From Dylan Byers writing at Politico:
Right about the time Drudge Report splashed a link to Jonathan Chait’s latest column across its homepage, I got a g-chat from a Democratic strategist: “This is a big deal,” he wrote. “My gut tells me it elevates this story to something bigger and more needing of her response. I think this might take away the chance of this ordeal being seen as a partisan witch hunt.”
The story in question is, of course, the revelation that Clinton Foundation donations and Clinton family speaking fees may have influenced Hillary Clinton’s actions as Secretary of State — which, if true, would be an extraordinary conflict of interest. In the last 24 hours, The New York Times, POLITICO, The Washington Post, Reuters, Bloomberg and The Wall Street Journal have all published reports on such possible connections, based off the forthcoming book by conservative author Peter Schweizer, “Clinton Cash.”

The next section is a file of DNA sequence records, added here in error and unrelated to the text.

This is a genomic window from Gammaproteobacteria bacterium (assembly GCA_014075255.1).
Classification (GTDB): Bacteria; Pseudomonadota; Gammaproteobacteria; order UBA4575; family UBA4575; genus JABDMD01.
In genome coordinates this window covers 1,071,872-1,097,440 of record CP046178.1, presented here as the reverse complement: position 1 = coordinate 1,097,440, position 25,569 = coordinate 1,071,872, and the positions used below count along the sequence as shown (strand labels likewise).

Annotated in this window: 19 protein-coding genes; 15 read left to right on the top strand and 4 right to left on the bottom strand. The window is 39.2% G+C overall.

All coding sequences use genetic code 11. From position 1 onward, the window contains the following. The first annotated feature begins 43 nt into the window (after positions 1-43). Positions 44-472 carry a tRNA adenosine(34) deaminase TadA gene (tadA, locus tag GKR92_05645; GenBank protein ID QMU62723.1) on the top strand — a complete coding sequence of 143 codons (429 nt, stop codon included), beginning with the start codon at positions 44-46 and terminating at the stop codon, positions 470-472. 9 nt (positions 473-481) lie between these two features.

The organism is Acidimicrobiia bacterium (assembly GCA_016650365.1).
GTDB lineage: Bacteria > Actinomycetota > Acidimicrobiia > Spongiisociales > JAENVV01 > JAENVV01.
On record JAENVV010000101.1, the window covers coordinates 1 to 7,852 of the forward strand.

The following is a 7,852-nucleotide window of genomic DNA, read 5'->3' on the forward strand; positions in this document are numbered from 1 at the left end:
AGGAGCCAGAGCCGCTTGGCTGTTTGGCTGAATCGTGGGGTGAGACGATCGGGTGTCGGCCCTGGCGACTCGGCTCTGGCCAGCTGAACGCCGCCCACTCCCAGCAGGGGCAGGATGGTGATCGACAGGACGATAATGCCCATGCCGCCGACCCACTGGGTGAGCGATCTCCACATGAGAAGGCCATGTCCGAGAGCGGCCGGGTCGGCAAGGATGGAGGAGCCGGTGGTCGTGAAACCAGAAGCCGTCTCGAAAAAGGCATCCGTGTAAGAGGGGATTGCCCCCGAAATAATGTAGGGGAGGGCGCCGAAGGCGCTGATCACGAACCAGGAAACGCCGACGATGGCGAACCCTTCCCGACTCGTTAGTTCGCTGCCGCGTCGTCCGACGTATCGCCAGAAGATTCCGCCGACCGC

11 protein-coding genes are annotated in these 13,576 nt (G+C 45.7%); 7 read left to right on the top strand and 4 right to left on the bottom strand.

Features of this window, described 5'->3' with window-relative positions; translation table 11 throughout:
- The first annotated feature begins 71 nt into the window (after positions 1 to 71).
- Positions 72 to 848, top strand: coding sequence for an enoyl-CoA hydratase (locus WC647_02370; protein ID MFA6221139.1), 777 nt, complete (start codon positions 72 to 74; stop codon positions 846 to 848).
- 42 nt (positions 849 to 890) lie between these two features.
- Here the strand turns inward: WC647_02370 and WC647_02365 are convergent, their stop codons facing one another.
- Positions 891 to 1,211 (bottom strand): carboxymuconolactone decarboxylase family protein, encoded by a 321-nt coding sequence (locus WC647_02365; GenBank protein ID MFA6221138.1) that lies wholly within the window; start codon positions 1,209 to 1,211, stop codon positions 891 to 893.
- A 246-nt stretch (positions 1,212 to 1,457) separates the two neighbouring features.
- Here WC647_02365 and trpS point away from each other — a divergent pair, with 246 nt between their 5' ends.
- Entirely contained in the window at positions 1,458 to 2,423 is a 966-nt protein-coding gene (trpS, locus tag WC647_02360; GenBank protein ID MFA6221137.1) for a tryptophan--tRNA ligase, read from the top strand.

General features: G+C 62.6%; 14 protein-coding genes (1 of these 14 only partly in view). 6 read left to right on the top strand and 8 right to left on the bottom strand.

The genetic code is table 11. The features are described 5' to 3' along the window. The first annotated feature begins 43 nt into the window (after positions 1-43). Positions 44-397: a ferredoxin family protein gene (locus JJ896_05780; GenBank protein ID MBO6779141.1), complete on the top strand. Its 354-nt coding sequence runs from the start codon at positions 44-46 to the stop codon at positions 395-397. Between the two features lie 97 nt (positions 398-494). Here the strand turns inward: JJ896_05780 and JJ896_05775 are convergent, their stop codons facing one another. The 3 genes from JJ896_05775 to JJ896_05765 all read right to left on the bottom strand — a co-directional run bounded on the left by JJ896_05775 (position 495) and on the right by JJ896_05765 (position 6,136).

Just yesterday, The New Yorker’s John Cassidy argued that the “Clinton Cash attacks could end up aiding Hillary,” because it would enable her campaign to dismiss the book as a partisan attack. Indeed, Clinton and her team have been doing just that. “We are back into the political season and there are all kinds of distractions and attacks,” the candidate said on Wednesday. Meanwhile, her press secretary Brian Fallon has been writing internal memos and public posts dismissing the whole thing as an agenda-driven smear campaign.”
The fact that Schweizer’s revelations have now been vetted and reported out by the likes of the Times, POLITICO, etc., means the Clinton campaign can no longer be so dismissive. And while Chait’s column is probably not the definitive nail in that coffin — “I think the stories themselves achieved that” — it is certainly an added blow, if only because it is so damning in its assessment of what he dubs the “disastrous Clinton post-presidency.”
Read the rest of the story at Politico.